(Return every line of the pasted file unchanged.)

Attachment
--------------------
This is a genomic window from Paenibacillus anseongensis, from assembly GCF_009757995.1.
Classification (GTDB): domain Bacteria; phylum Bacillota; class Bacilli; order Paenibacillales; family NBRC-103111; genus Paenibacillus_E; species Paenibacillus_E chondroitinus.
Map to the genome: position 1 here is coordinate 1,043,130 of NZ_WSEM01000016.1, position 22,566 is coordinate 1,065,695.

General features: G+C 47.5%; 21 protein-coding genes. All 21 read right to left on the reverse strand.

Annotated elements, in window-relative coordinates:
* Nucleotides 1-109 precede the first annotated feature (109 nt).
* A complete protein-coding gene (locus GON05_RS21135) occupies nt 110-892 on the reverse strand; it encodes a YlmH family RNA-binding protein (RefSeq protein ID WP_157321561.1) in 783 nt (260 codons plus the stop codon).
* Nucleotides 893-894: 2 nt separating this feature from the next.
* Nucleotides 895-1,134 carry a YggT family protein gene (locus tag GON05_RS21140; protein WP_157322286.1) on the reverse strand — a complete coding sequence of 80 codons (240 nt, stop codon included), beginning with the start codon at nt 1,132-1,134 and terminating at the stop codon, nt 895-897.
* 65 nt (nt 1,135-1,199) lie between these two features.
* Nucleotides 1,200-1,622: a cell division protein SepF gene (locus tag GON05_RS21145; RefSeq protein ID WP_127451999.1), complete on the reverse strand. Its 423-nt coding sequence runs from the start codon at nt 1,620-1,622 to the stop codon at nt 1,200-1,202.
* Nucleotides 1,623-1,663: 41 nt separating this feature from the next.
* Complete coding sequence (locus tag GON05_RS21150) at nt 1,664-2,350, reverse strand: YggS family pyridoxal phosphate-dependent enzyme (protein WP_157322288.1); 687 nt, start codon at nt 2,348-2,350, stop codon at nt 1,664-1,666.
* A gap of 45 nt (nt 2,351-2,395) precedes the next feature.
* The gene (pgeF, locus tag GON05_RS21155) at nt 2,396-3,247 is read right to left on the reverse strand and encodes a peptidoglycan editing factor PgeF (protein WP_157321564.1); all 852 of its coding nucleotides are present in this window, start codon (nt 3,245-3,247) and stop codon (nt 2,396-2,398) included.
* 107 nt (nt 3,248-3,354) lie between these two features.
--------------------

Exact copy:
This is a genomic window from Paenibacillus anseongensis, from assembly GCF_009757995.1.
Classification (GTDB): domain Bacteria; phylum Bacillota; class Bacilli; order Paenibacillales; family NBRC-103111; genus Paenibacillus_E; species Paenibacillus_E chondroitinus.
Map to the genome: position 1 here is coordinate 1,043,130 of NZ_WSEM01000016.1, position 22,566 is coordinate 1,065,695.

General features: G+C 47.5%; 21 protein-coding genes. All 21 read right to left on the reverse strand.

Annotated elements, in window-relative coordinates:
* Nucleotides 1-109 precede the first annotated feature (109 nt).
* A complete protein-coding gene (locus GON05_RS21135) occupies nt 110-892 on the reverse strand; it encodes a YlmH family RNA-binding protein (RefSeq protein ID WP_157321561.1) in 783 nt (260 codons plus the stop codon).
* Nucleotides 893-894: 2 nt separating this feature from the next.
* Nucleotides 895-1,134 carry a YggT family protein gene (locus tag GON05_RS21140; protein WP_157322286.1) on the reverse strand — a complete coding sequence of 80 codons (240 nt, stop codon included), beginning with the start codon at nt 1,132-1,134 and terminating at the stop codon, nt 895-897.
* 65 nt (nt 1,135-1,199) lie between these two features.
* Nucleotides 1,200-1,622: a cell division protein SepF gene (locus tag GON05_RS21145; RefSeq protein ID WP_127451999.1), complete on the reverse strand. Its 423-nt coding sequence runs from the start codon at nt 1,620-1,622 to the stop codon at nt 1,200-1,202.
* Nucleotides 1,623-1,663: 41 nt separating this feature from the next.
* Complete coding sequence (locus tag GON05_RS21150) at nt 1,664-2,350, reverse strand: YggS family pyridoxal phosphate-dependent enzyme (protein WP_157322288.1); 687 nt, start codon at nt 2,348-2,350, stop codon at nt 1,664-1,666.
* A gap of 45 nt (nt 2,351-2,395) precedes the next feature.
* The gene (pgeF, locus tag GON05_RS21155) at nt 2,396-3,247 is read right to left on the reverse strand and encodes a peptidoglycan editing factor PgeF (protein WP_157321564.1); all 852 of its coding nucleotides are present in this window, start codon (nt 3,245-3,247) and stop codon (nt 2,396-2,398) included.
* 107 nt (nt 3,248-3,354) lie between these two features.